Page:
Mankind started mining for precious metals between 20,000 and 40,000 years ago. For the last century, mining has been one of our planet’s largest industries (it generated 683 billion dollars in revenue in 2018 alone).
This only underscores the fact that our desire for precious metals and minerals has grown exponentially since we first started digging through the topsoil to get at raw and valuable metals. Mining does comes with its own drawbacks, not to mention the fact that it has a direct correlation with environmental pollution.
Let’s examine the positive and negative effects of mining.
Positive Effects of Mining
Mining is a vital driver role of economic growth in numerous countries. Locally, it provides much-needed jobs and investment capital. At the top level, it can drive and define national growth. Some nations depend solely on extracting natural resources like many found in the Middle East. Oil has built vibrant and robust economies in countries like Saudi Arabia, Qatar, and the UAE.
In emerging markets, mining is a crucial sector that will determine its future economic growth. While they don’t have the trained and educated workforce that developed nations do, they have raw materials, which are crucial to the rest of the world. Emerging economies now control 70% of copper and 40% of bauxite, which are critical for worldwide production. When mining industries are well managed, countries like Peru, Chile, and Botswana have seen massive economic growth.
Mining is crucial for developed nations as well. For example, mining makes up 20% of South Africa’s total GDP and employs over 1 million people. People estimate that South Africa sits on over$2.5-trillion in mineral reserves.
Provides Opportunities For Indigenous Communities
When practiced ethically, mining can provide fantastic opportunities for indigenous communities. One example is the New Afton Mine in Canada, whose employees are twenty-three percent First Nation. The mine has resulted in over $14 million in revenue for First nation businesses in the area as well. In addition to that, the mine has brought important education and healthcare infrastructure to the undeveloped areas.
Fair development is only possible through strict participation agreements. Mining can only benefit indigenous communities when shared environmental, economic, and social goals are in place and enforced. Years of imperialism has taught us that when these aren’t in place, corporations will siphon resources with little concern for the local population.
Our Infrastructure Requires It
Almost every aspect of our modern infrastructure requires raw materials that we mine. Asphalt for our roads, cement for our buildings, and metal for our pipes all come from mining.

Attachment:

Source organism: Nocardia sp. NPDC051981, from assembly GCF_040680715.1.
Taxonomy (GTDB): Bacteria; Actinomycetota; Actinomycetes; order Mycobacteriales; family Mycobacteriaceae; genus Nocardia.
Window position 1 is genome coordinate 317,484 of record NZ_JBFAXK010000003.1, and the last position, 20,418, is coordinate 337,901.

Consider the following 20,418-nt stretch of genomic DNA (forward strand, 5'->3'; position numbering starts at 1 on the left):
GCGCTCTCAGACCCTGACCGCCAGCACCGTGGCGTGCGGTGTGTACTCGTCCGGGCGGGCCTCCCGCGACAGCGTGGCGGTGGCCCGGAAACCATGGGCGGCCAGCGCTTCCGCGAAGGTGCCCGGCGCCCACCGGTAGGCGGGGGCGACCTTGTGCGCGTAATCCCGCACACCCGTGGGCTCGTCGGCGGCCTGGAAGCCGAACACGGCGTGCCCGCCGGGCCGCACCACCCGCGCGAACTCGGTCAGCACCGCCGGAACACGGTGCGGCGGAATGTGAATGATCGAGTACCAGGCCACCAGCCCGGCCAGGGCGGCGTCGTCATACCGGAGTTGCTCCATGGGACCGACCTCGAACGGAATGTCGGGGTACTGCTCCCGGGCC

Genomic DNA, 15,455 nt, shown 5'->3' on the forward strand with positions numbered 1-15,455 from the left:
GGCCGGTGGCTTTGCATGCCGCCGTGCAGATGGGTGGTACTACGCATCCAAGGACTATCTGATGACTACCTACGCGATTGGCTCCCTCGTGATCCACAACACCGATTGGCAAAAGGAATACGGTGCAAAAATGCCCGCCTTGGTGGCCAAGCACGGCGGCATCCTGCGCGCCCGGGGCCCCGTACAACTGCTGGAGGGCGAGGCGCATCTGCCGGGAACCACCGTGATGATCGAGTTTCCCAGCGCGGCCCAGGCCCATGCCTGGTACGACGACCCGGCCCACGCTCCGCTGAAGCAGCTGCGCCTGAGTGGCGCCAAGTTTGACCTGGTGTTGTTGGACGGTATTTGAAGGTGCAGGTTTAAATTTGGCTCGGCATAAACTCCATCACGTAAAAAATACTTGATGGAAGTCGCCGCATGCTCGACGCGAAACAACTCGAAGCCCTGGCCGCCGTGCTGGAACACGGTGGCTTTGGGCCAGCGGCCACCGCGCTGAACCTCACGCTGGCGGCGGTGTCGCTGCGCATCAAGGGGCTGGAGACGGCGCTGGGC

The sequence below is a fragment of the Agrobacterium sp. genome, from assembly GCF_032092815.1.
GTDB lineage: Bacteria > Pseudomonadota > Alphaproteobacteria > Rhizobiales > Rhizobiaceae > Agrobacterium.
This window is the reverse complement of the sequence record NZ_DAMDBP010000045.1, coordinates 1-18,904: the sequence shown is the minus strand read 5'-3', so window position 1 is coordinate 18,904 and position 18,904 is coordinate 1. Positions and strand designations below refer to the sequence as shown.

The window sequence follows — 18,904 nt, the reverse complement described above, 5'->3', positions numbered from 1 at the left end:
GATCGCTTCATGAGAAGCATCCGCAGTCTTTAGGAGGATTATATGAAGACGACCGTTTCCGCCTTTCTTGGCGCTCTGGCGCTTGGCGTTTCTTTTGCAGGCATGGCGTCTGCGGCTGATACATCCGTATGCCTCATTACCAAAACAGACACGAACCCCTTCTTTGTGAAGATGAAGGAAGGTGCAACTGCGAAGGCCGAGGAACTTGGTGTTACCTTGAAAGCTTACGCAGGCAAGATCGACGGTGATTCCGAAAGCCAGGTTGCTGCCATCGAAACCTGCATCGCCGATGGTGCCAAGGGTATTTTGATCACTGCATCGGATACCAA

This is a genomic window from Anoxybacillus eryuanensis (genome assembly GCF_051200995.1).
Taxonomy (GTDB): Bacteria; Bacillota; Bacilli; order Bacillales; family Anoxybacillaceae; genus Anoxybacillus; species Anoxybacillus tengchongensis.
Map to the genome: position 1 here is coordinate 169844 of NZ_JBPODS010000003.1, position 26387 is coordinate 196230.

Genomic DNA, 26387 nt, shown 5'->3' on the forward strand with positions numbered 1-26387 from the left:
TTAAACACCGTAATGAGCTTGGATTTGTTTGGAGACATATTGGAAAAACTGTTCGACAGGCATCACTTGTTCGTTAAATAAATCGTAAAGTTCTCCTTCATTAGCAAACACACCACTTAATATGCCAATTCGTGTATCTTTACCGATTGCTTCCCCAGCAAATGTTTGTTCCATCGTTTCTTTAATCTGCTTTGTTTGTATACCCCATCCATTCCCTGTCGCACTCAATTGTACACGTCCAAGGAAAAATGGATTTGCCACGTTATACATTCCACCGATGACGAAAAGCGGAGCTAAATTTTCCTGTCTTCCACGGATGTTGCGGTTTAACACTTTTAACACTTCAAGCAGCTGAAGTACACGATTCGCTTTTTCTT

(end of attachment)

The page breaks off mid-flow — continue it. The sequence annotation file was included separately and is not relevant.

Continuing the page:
Even our phones, TVs and computers are dependent on mining. All of these electronics require rare earth metals for their batteries and electronic components. Mining as a whole supports every aspect of how our society functions. If all mining ceased on the planet, society would cease to function.
Negative Effects of Mining
Mining comes with significant baggage, starting with environmental degradation and pollution. Mining involves toxic substances like sulfuric acid, cyanide, and solvents to separate and process the mineral from the ore. These poisonous substances often poison the top layers of soil. This poisoned soil is why nothing often grows near mines.
The most pressing effect of poisoning the topsoil, as that this eventually reaches groundwater. In the Western United States, 40 percent of headwaters have been contaminated with runoff from mines at one point. In countries with fewer regulations, this issue can become much worse.
Mining is an Unsafe Profession
Up until 2001, mining was statistically the most dangerous profession in the United States.
The toxic substances used to extract minerals cause diseases like cancer and drastically shorten the life expectancy of miners. On a good day, when a miner doesn’t come in contact with chemicals, they’re still inhaling particles that cause respiratory problems and can even lead to death. Beyond that, cave-ins, explosive materials, and equipment failure all contributed to high death rates.
Luckily, in the last twenty years, best practices in the United States have changed to improve safety. The death rate has decreased drastically since the 1990s. Improved death rates aren’t international, though. Mining is still the most dangerous profession in many developing nations.
Mining Contributes To Global Warming
Natural resources extracted through mining contribute heavily to global warming. Coal and oil are burned to power cars and our electric grid, releasing dangerous CO2 into the environment.
Beyond being fueling these processes, mining itself creates a lot of pollution. Geographically speaking, mines are often in remote hard to reach areas outside of existing infrastructure and power grids. Transporting and extracting these resources takes a large amount of fuel and energy. It is estimated that 5% of all greenhouse emissions come from simply extracting and transporting minerals.
Though the negative effects of mining are numerous, the fact is that our society cannot due without it. Even though there are more cons than pros, we have built our world to be conditioned on extracting resources. What society can do is minimize the negative effects through sustainable practices and properly compensating those who live close to this activity.